What is Cryogenic Technology? Know about ISRO's biggest cryogenic propellant tank from HAL

Hindustan Aeronautics Limited has delivered the biggest cryogenic propellant tank (C32 LH2) made by it to the Indian Space Research Organisation, ISRO. Take a look at what is cryogenic technology, its history, how it came to India, its fundamentals here
Created On: Dec 1, 2020 17:47 IST
Modified On: Dec 1, 2020 18:04 IST
ISRO's propellant from HAL
ISRO's propellant from HAL

Hindustan Aeronautics Limited (HAL) has delivered the biggest cryogenic propellant tank (C32 LH2) made by it to the Indian Space Research Organisation (ISRO) recently. The delivery was made way ahead of the contractual schedule at a program held in Bengaluru, Karnataka. Take a look at the details of cryogenic technology, its uses and historical facts below. 

What does Cryogenic mean?

Cryogenic means low temperature. The word itself refers to the technology of sub-zero temperatures. Cryogenic engines use liquid oxygen as the oxidizer and liquid hydrogen as the fuel. As it is known Oxygen can be kept in the liquid state below – 183 degrees Celcius, while hydrogen requires temperature below – 253 degree Celcius to be in liquid form. Since liquid oxygen is extremely reactive and combustible it can be used as a propellant to carry heavy loads.

Fundamentals of Cryogenic Technology

It is the study of production and behaviour of materials at extremely low temperatures that is below 150 degrees. It is useful for lifting things in space, storing medicines and drugs at low temperatures etc. It is used in the last stage of speed launch vehicles, SPVs. It also states that the cryogenic stage is the liquid propellant stage or solid propellant stage at extremely low temperatures.

ISRO’s biggest cryogenic propellant tank- Details

The C32-LH2 tank is a developmental cryogenic propellant tank made of aluminium alloy that has been basically designed for improving the payload capability of GSLV MK-III launching vehicle.

The propellant tank was handed over to ISRO  in the presence of S Somanath, Director (VSSC) with other senior scientists from ISRO, participating in virtual mode and other senior officials of HAL.

The four-meter diametric tank is of 8-meter length to load 5755 kg propellant in the 89 cubic meter volume. The total length of weld carried out in the tank was 115 meter at different stages to the quality requirement of 100 per cent tests on radiography, die penetrant check and leak- proof.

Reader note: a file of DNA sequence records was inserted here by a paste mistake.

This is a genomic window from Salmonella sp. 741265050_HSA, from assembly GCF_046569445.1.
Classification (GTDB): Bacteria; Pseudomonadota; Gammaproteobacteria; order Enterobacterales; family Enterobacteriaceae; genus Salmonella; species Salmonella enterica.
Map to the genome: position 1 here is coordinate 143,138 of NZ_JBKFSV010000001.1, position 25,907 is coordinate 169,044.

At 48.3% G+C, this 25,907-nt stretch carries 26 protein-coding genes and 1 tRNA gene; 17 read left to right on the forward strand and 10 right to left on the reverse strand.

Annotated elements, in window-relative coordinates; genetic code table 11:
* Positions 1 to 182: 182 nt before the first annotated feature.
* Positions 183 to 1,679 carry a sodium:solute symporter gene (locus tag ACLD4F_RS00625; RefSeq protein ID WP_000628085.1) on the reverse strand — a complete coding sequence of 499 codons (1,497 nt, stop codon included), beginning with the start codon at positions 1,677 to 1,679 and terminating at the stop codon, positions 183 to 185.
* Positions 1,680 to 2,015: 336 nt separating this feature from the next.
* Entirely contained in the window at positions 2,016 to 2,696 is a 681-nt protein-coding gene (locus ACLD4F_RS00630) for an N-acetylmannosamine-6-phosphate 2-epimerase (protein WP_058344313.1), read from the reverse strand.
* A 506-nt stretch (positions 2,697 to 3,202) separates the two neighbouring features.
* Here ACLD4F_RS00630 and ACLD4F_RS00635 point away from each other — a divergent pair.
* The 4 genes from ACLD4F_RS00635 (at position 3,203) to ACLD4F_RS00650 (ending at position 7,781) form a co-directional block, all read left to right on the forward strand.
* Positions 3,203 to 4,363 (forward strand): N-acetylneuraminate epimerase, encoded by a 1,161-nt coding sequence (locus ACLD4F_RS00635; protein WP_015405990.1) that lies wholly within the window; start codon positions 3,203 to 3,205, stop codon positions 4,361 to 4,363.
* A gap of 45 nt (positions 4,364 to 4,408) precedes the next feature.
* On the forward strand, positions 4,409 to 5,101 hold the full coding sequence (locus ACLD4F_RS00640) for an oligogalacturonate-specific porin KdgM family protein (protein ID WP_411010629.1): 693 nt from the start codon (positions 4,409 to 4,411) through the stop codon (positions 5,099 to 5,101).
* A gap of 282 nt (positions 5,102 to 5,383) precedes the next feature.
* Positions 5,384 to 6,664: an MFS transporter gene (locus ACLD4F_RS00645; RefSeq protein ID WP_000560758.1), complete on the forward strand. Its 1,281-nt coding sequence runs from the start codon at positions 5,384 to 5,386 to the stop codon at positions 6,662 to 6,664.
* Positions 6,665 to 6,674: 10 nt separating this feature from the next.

Why is Cryogenic Technology important for India?

Listed below are a few points that elaborate on the need for cryogenic technology and its advantages for India-

  1. Crucial for the advancement of the Space programme – Cryogenic Engine is used by ISRO for its GSLV Programme
  2. Lighter weight - High energy per unit mass is released which makes it economical
  3. Missile Programme for the Defense- Cryogenic technology is useful for the development of futuristic rocket engines
  4. Clean technology - Cryogenic technology uses Hydrogen and oxygen as fuel and releases water as a by-product. This is one of its greatest achievements as no pollution is caused by its use
  5. India rises as a Space power- Earlier India was refused to be helped with technology by other countries. Only the US, Japan, France, Russia & China had this technology. Now India stands neck to neck with them
  6. Other uses of cryotechnology are in blood banks, food storage etc.

How did India obtain Cryogenic Technology?

It was because of the Russians that India managed developing its own cryogenic technology. Under Mikhail Gorbachev, Glavkosmos, the Soviet Union space agency, agreed to transfer cryogenic engines and technology to ISRO in 1991. Back then very few countries had access to cryogenics. Those who did guard it with all their might.

The US, Europe, Japan and China were completely averse to sharing technology. The Russians then made an exception for India. India and USSR said cryogenic technology was strictly for non-military uses. It was said to be used only for communication and weather satellites.

The US did not believe them. In 1991, the US invoked the Missile Technology Control Regime, MTCR, an association to stop the proliferation of missiles that could be used for mass destruction, to impose sanctions on the Soviet and Indian space agencies.

Soon after, the Soviet Union disintegrated and the new government under Boris Yeltsin took control. The new government favoured the West. In 1993 Yeltsin arrived at a compromise after he met Bill Clinton in 1993 that Russia would not transfer the technology, but it would sell seven cryogenic engines to India. 

India decided to fight back by developing its own cryogenic technology. India then fought back by developing its own cryogenic technology. Indian scientists conducted the first successful cryogenic engine test in the year 2003 and the first successful flight was conducted in 2014.

Way forward

Various new projects like PS2/GS2 integration, Semi-Cryo structure fabrication and manufacture of cryo & semi cryo engines are being taken up at HAL, for which setting up of necessary infrastructure & facilities is nearing completion. The government is expected to frame the policies supportive of science and technological research as India is being eyed as a space power in the years to come. 

 

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